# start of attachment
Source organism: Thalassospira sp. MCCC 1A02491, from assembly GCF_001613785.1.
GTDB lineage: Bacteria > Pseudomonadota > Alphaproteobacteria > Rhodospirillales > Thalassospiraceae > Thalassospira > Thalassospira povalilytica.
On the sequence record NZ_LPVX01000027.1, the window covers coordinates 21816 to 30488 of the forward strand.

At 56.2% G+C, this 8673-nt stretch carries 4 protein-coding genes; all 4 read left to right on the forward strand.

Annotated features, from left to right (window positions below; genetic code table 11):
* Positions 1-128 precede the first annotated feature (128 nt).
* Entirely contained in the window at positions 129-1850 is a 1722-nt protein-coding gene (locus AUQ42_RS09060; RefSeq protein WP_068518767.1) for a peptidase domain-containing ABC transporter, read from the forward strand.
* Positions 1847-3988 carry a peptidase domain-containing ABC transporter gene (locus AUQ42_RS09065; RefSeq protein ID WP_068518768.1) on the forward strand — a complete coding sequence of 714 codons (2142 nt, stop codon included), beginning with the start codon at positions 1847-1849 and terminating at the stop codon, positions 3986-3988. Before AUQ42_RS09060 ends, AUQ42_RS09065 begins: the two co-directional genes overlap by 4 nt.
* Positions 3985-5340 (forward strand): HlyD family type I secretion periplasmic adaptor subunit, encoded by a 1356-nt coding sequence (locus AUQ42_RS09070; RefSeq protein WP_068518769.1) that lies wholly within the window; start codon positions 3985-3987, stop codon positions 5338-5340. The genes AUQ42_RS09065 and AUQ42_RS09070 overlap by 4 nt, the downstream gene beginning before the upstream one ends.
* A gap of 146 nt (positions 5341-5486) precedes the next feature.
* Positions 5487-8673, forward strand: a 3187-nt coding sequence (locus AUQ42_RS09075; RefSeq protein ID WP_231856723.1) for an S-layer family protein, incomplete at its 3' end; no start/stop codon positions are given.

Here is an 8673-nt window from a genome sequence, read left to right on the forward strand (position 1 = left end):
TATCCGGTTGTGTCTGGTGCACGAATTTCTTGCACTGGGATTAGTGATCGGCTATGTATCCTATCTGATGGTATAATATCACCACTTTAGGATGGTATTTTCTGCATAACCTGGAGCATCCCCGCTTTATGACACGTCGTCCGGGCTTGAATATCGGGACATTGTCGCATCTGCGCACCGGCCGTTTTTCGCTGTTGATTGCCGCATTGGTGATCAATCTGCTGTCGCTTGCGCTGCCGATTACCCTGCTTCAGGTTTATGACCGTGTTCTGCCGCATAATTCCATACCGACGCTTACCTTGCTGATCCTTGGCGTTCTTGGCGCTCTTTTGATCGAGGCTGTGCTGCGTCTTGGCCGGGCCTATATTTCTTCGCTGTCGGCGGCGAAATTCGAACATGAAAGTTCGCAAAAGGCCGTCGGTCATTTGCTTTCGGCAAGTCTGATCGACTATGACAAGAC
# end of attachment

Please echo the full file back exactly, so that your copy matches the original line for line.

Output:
Source organism: Thalassospira sp. MCCC 1A02491, from assembly GCF_001613785.1.
GTDB lineage: Bacteria > Pseudomonadota > Alphaproteobacteria > Rhodospirillales > Thalassospiraceae > Thalassospira > Thalassospira povalilytica.
On the sequence record NZ_LPVX01000027.1, the window covers coordinates 21816 to 30488 of the forward strand.

At 56.2% G+C, this 8673-nt stretch carries 4 protein-coding genes; all 4 read left to right on the forward strand.

Annotated features, from left to right (window positions below; genetic code table 11):
* Positions 1-128 precede the first annotated feature (128 nt).
* Entirely contained in the window at positions 129-1850 is a 1722-nt protein-coding gene (locus AUQ42_RS09060; RefSeq protein WP_068518767.1) for a peptidase domain-containing ABC transporter, read from the forward strand.
* Positions 1847-3988 carry a peptidase domain-containing ABC transporter gene (locus AUQ42_RS09065; RefSeq protein ID WP_068518768.1) on the forward strand — a complete coding sequence of 714 codons (2142 nt, stop codon included), beginning with the start codon at positions 1847-1849 and terminating at the stop codon, positions 3986-3988. Before AUQ42_RS09060 ends, AUQ42_RS09065 begins: the two co-directional genes overlap by 4 nt.
* Positions 3985-5340 (forward strand): HlyD family type I secretion periplasmic adaptor subunit, encoded by a 1356-nt coding sequence (locus AUQ42_RS09070; RefSeq protein WP_068518769.1) that lies wholly within the window; start codon positions 3985-3987, stop codon positions 5338-5340. The genes AUQ42_RS09065 and AUQ42_RS09070 overlap by 4 nt, the downstream gene beginning before the upstream one ends.
* A gap of 146 nt (positions 5341-5486) precedes the next feature.
* Positions 5487-8673, forward strand: a 3187-nt coding sequence (locus AUQ42_RS09075; RefSeq protein ID WP_231856723.1) for an S-layer family protein, incomplete at its 3' end; no start/stop codon positions are given.

Here is an 8673-nt window from a genome sequence, read left to right on the forward strand (position 1 = left end):
TATCCGGTTGTGTCTGGTGCACGAATTTCTTGCACTGGGATTAGTGATCGGCTATGTATCCTATCTGATGGTATAATATCACCACTTTAGGATGGTATTTTCTGCATAACCTGGAGCATCCCCGCTTTATGACACGTCGTCCGGGCTTGAATATCGGGACATTGTCGCATCTGCGCACCGGCCGTTTTTCGCTGTTGATTGCCGCATTGGTGATCAATCTGCTGTCGCTTGCGCTGCCGATTACCCTGCTTCAGGTTTATGACCGTGTTCTGCCGCATAATTCCATACCGACGCTTACCTTGCTGATCCTTGGCGTTCTTGGCGCTCTTTTGATCGAGGCTGTGCTGCGTCTTGGCCGGGCCTATATTTCTTCGCTGTCGGCGGCGAAATTCGAACATGAAAGTTCGCAAAAGGCCGTCGGTCATTTGCTTTCGGCAAGTCTGATCGACTATGACAAGAC